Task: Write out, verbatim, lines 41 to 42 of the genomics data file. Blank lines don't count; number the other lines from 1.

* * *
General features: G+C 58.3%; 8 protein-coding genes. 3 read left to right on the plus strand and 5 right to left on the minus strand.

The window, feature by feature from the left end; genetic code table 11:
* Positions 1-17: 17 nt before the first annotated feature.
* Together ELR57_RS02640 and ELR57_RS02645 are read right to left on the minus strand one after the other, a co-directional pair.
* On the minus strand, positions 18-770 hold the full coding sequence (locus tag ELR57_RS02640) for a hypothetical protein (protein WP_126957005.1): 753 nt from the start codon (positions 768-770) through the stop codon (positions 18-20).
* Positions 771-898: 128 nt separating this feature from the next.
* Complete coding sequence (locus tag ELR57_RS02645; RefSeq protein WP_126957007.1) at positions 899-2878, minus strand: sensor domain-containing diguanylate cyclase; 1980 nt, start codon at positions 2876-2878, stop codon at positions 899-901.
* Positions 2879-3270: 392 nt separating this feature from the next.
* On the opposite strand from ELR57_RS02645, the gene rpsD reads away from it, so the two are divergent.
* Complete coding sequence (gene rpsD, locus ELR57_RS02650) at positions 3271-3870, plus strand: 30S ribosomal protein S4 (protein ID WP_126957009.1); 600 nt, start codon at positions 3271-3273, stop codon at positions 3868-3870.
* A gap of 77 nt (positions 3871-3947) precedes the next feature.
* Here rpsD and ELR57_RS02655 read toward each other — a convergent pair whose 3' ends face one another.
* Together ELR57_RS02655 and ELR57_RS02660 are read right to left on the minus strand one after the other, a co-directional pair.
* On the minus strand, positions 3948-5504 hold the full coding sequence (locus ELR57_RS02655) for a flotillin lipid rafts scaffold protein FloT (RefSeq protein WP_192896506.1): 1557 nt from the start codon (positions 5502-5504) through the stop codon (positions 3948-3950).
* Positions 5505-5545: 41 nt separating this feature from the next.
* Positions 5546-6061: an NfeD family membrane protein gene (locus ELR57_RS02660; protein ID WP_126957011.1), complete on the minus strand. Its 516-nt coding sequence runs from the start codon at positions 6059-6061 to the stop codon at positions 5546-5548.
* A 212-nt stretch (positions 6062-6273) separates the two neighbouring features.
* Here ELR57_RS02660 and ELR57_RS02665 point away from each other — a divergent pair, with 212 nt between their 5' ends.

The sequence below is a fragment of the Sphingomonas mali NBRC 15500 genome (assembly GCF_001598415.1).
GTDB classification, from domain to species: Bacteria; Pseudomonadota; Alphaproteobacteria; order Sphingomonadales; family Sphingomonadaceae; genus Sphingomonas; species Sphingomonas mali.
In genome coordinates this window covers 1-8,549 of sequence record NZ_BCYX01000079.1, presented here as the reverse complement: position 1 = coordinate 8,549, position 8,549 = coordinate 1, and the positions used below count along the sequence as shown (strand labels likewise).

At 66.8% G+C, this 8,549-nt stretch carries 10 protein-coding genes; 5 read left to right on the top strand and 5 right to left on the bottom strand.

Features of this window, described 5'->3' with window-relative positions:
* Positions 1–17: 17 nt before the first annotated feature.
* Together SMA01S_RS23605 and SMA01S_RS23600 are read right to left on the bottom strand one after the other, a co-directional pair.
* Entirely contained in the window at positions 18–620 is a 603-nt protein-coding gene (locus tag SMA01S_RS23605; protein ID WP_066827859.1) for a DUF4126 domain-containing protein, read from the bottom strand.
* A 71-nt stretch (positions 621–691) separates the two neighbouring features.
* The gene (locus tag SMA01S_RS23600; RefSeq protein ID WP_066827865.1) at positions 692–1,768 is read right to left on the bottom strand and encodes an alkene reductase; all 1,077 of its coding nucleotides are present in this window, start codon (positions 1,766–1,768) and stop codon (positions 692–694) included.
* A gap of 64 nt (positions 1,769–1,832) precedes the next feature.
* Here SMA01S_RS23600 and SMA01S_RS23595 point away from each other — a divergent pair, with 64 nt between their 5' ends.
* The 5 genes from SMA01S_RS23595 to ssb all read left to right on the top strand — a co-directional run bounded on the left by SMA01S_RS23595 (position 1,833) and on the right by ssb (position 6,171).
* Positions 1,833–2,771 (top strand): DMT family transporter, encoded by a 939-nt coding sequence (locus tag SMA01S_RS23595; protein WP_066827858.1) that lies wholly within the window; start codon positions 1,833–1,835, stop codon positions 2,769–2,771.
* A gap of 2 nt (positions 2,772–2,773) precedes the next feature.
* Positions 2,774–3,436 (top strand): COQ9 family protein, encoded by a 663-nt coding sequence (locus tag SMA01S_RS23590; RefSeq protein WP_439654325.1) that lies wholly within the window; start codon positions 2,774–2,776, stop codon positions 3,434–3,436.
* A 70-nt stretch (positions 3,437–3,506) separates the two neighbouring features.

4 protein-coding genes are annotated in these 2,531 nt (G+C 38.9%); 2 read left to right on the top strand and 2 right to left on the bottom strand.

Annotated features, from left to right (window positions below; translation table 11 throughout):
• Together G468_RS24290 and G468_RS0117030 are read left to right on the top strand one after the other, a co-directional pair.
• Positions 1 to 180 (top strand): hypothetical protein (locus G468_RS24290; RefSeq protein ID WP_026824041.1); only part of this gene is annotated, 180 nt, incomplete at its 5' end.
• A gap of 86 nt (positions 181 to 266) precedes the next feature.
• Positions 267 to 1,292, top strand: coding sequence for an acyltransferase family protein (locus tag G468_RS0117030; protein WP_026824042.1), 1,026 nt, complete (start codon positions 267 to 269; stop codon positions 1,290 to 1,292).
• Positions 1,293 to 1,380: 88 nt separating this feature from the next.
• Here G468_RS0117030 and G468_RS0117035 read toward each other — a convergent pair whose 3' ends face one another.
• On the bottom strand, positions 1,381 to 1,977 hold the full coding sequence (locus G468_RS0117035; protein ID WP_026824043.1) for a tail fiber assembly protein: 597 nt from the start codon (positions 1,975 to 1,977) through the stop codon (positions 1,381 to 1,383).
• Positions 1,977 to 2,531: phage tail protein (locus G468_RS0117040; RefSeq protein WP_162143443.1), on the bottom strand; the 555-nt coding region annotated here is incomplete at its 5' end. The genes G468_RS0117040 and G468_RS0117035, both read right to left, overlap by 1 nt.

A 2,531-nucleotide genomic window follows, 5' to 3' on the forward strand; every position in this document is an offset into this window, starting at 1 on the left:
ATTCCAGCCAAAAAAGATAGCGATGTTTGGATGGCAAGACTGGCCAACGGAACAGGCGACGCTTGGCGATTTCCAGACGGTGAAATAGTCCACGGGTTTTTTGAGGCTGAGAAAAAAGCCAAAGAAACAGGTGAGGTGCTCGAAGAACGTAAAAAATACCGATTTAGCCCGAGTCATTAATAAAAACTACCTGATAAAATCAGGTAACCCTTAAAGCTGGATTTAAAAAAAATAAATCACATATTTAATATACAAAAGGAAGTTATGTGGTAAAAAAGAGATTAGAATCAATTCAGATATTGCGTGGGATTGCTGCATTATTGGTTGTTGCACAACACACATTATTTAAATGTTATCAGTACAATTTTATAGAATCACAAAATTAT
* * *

• Positions 267 to 1,292, top strand: coding sequence for an acyltransferase family protein (locus tag G468_RS0117030; protein WP_026824042.1), 1,026 nt, complete (start codon positions 267 to 269; stop codon positions 1,290 to 1,292).
• Positions 1,293 to 1,380: 88 nt separating this feature from the next.